Most of these characters are reasonably well defined from the start, but one is a complete enigma – Sydney Parker. Jane Austen tells us virtually nothing about him, so he’s a blank slate. Another Lady does a terrific job of making him a likable and very heroic hero, while also making him darkly enigmatic at times. He’s one of the most original characters I’ve come across, and I totally understand why Charlotte finds him so compelling. I find him compelling, too! This is one of those rare cases where all the other characters agree that Sydney is a charismatic, charming and intelligent man, and he actually behaves that way. I get so tired of Regency authors telling us that a character is clever when they continue to do blindingly stupid things, so it’s very pleasant to be able to say that Sydney really is clever. His cleverness trips him up sometimes, but he’s clever enough to get himself out of the mess.

The blurb describes Charlotte as ‘Jane Austen’s most captivating heroine’. That’s a bit misleading, because we don’t really know much about Jane Austen’s Charlotte at all, so this is really Another Lady’s Charlotte, and yes, she is rather captivating, a very practical girl who makes an interesting counterpoint to the flighty and up-in-the-boughs Parkers, with their constant schemes. She is also a very well brought up young lady, who gently reproves Sydney whenever he seems to wander into misguided territory. In fact, to begin with, she seems to disapprove of him rather thoroughly, as a frivolous chap with a mischievous or even a bad streak. But of course she comes round nicely.

The plot, such as it is, meanders about rather charmingly, with a visit to neighbouring resort Brinshore and some whimsical efforts to collect seaweed. Towards the end, it veers into melodramatic territory, seeming like one of the more extreme Georgette Heyers before resolving itself neatly and without fuss. A lovely read, and although it has too much focus on the romance to ever pretend to be an authentic Jane Austen, and the language never rises to her sublime heights (in particular, Another Lady never comes close to capturing Sir Edward’s pompous and long-winded verbiage), I enjoyed it enormously. Five stars. Thoroughly recommended.

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Review: Thaw by Anniina Sjöblom [Trad]

Posted February 2, 2020 by Mary Kingswood in P+P Variation, Review / 0 Comments

This book enchanted me from start to finish. I don’t normally read Jane Austen fan fiction (JAFF), but if it were all up to this standard, I’d never read anything else. The book is an imagining of Pride and Prejudice which veers off even before the Netherfield ball. Elizabeth indulges in one country walk too many, and has to be rescued by Mr Darcy. When rumours start to fly that compromise her reputation, Mr Bennet calls upon Mr Darcy to do the honourable thing – and he does. Now, there must be a million JAFF books that start off with Elizabeth forced into marriage with Darcy by one contrivance or another, but the author makes this feel completely believable.

And here’s the (possibly) unique feature of this book – it’s entirely written in the form of letters from Elizabeth to either Jane or Aunt Gardiner, the two people to whom she can safely confide her innermost feelings. We never see what they write to her, although we get hints of it in her replies, and there is (I think) only one brief letter to another character at the end. So everything depends on the author capturing Elizabeth’s personality accurately, and this she does brilliantly. She recounts scenes that, while not quite the same as those in the book, yet evoke the familiar, and in the sharp-tongued, witty manner with which all P&P fans are familiar. This really feels like Elizabeth writing, and especially so because it captures so much of the wit of Jane Austen. I laughed out loud, a lot. It helps that the author ‘borrows’ little phrases from the lady herself, not all of them from P&P, and thus creates an awesome Easter egg hunt for aficionados (although there’s a full list at the back). The other characters are also true to canon, and Darcy, in particular, is very well drawn.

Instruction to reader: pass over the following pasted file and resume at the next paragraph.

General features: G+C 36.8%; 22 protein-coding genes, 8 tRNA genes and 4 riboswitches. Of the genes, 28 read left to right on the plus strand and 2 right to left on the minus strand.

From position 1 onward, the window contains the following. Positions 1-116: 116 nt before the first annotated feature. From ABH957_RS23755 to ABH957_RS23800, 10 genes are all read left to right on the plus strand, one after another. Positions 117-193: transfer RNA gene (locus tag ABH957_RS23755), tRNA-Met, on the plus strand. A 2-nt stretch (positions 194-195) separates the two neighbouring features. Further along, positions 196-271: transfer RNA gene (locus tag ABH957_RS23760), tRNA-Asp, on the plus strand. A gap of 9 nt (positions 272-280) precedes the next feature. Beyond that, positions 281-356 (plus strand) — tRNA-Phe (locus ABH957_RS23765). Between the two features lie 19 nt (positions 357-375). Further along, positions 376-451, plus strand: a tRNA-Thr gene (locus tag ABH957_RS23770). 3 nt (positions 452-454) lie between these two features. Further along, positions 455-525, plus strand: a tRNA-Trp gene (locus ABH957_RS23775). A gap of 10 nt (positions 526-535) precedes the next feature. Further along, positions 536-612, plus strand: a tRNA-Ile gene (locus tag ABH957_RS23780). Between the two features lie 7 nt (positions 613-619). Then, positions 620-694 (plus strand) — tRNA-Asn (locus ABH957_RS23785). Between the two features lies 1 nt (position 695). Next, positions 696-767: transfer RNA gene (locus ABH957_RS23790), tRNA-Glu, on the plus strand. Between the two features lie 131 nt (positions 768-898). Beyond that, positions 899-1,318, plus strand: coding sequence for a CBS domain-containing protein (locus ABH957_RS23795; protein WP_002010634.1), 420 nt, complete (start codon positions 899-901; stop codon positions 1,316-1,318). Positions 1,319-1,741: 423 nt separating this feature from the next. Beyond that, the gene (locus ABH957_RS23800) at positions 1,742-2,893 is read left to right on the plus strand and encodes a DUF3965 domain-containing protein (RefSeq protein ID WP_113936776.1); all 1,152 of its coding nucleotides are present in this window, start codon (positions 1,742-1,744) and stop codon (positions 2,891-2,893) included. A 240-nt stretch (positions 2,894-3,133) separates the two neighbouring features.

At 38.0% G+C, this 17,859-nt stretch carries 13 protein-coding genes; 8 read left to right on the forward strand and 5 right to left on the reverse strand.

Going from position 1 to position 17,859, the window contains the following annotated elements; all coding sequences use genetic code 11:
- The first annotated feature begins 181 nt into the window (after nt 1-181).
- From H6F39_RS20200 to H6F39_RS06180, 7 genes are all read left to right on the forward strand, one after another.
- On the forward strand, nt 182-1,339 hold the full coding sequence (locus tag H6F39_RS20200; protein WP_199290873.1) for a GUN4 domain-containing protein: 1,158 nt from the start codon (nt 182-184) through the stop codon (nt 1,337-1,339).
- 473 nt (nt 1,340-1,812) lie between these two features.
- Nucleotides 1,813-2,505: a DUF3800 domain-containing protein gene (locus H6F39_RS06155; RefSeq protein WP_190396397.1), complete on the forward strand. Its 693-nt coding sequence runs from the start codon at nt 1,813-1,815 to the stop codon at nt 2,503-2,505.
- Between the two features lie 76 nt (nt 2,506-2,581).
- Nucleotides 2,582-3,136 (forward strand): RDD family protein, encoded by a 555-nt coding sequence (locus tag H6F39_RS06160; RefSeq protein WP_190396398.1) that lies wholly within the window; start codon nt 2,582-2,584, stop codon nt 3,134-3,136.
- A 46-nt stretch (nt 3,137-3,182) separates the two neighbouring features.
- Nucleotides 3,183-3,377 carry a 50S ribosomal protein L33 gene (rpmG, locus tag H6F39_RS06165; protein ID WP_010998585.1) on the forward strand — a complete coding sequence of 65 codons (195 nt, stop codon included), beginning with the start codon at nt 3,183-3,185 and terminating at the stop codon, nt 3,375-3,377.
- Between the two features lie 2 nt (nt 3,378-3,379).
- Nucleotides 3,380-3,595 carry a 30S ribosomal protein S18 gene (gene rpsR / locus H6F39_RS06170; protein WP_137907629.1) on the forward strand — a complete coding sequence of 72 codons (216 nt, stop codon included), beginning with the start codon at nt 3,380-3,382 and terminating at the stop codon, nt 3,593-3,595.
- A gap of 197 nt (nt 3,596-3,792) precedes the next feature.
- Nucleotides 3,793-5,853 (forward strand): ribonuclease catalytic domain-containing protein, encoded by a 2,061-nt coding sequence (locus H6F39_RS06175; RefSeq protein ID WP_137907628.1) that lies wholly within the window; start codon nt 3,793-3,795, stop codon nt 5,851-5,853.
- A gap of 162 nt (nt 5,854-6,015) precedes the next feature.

The development of the romance between our hero and heroine follows the pattern of the original book — strong dislike on Elizabeth’s part, the slow recognition of some good qualities in Darcy, confusion over Wickham’s story, the revelation of the truth of that, and then the disaster of Lydia’s elopement that seems likely to destroy any hope of a happy ending for the two. And this is the clever part, because the author seamlessly weaves in events directly from the original, events that are somewhat modified and some events and characters that are entirely new, and it all feels perfectly natural and as if it could, in fact, have happened in exactly that way. Some things from P&P don’t happen at all here, such as Charlotte Lucas marrying Mr Collins, and others, like Jane’s romance with Bingley, do happen but in a somewhat different way. I found it all very ingenious.

Obviously, the epistolatory style imposes some constraints. There’s no dialogue, and dramatic moments are conveyed solely by Elizabeth’s heartfelt and often very acerbic words. This gives the reader a certain distance from some of the events, but to be honest, I found that being ‘in Elizabeth’s head’, as it were, and hearing everything through her own biases, gave the story a greater intimacy than the original, and Elizabeth’s growing feelings for Darcy and his for her come across much better in this format.

This seems to be the author’s first published work, but I very sincerely hope it won’t be her last. I’ve rarely read such an accomplished debut. There is a very, very small smattering of Americanisms, but the only one that jarred was ‘passes’ instead of ‘dies’. Otherwise, the writing was a near-perfect evocation of Elizabeth’s character and Jane Austen’s style, and a brilliant and convincing variation on the P&P story. Highly recommended. Five stars.